Blue Remembered Earth is disappointing on several levels, the most profound of which is the plot structure. The novel is set in the mid-22nd century when the solar system has been explored, colonized and industrialized all the way out to the Kuiper belt. The reclusive matriarch of a powerful industrial concern with vast holdings across the solar system dies after 60 years of Howard Hughes-like seclusion in a Lunar orbital habit. Shortly after her death a puzzling clue arises suggesting that she has an unknown secret. The industrial empire is controlled by her surviving family, with two grandsons in direct operational control. These two worry that the mysterious clue might reveal financial or legal irregularities that could jeopardize the company but do not themselves want to make direct inquiries due to their prominence. They have two cousins who are also grandchildren of the matriarch but are semi-outcasts from the business-focused family (one living as an artist and the as a scientist). The brothers bribe the idealistic scientist to ferret out the secret. Clues pop up that lead to a trail across the solar system including entanglements with various powerful factions in the broader human political and economic landscape.

The novel is a typical Sherlock Holmes follow the not-so-obvious clues tale. In order to maintain reader interest, however there must be a hint that something very important lies at the end of the trail. This element is missing in Blue Remembered Earth. The industrialist scions worry about a secret that might hurt the business. Since the reader has neither emotional nor intellectual interest in the business, this means very little. The semi-outcasts feel that some interesting clue regarding mysterious aspects of the personal life of the matriarch might be found. But since the reader knows nothing about the matriarch, no interest is attached to this possibility either. As they stumble along the trail, there is a profound underlying sense of “who cares?” A secret with profound implications for humanity finally does emerge but unfortunately only after 90% of the 500-page novel has gone by.

Adding further annoyance, Blue Remembered Earth moves toward that secret at a snail’s pace. The novel frequently bogs down in peripheral activity and ancillary scenes that slow development and dull interest in the work. For instance, the idealistic scientist uses brain implants that link him with elephants and allows him to understand how they think and view the world. The concept is interesting but not central to the plot. However, long stretches of text are devoted to the world as seen by the matriarch lead elephant in his investigational herd. The scientist tests his ability to mind meld with the elephant, going step-wise to higher levels of integration in several sections of the book. To be fair, he solves an important plot event related to the elephants at the end of the novel through the mind meld. However, the mind melding sequences are tedious and become quite boring as one waits for the central plot to start up again.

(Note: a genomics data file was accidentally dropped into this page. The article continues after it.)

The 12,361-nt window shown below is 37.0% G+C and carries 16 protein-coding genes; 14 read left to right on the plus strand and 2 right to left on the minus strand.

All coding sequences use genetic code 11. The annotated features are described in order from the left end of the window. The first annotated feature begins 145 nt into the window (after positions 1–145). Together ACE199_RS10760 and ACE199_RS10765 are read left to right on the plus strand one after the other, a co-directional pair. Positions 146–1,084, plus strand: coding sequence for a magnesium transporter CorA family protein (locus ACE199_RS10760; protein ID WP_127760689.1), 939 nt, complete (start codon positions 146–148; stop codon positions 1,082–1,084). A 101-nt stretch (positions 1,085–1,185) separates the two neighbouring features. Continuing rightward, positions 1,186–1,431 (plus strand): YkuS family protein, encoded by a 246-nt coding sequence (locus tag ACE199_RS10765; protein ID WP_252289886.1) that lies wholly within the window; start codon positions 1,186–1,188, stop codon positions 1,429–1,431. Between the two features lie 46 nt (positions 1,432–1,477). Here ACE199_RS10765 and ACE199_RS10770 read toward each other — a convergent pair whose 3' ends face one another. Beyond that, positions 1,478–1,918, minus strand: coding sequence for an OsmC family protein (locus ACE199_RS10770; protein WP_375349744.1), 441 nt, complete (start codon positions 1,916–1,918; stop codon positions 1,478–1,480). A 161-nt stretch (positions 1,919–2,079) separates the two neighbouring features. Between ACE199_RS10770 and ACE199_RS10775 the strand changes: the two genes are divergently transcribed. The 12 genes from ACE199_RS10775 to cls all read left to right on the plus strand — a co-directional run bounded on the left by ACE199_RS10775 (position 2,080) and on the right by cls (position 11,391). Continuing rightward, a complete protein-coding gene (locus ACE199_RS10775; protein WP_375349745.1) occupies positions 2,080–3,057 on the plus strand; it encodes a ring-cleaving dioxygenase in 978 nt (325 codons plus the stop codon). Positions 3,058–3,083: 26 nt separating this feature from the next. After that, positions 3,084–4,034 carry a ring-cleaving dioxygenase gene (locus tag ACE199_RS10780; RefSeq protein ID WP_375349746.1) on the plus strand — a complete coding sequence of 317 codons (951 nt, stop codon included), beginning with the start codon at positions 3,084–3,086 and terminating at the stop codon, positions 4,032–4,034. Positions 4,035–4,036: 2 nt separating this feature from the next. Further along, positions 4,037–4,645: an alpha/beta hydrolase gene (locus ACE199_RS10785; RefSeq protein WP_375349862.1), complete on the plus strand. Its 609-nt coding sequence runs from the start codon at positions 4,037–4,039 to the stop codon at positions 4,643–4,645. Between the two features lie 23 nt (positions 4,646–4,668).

Alastair Reynolds has written some intriguing SF books but this is not one of them. Please understand that Blue Remembered Earth is better than most works in the SF genre. However, Reynolds is both proven and prolific and has a higher bar to hurtle, whether this is fair or not.
2 internautes sur 2 ont trouvé ce commentaire utile 
5.0 étoiles sur 5 I would give it 6 stars! 17 février 2016
Par M101 - Publié sur Amazon.com
Format: Format Kindle Achat vérifié
An elephant researcher as a main character?! How can this not be enjoyable?! Wonderfully written, with plausible imaginings of not too future Earth, and colonies on the Moon, and Mars! This is no cyberpunk, it invites thoughtful reading, the attention is in the details, the story is developing slowly, there is a lot of care for the technology and science to be conceivable in the next couple of hundred years. An Earth where ecological disaster has shifted the habitable areas to Africa and underwater, where crime and terrorism are controlled by the Mechanism, which means permanent and omnipresent surveillance, even benevolent...There are a lot of important issues that are brought up, food for thought, things that are already starting to confront us.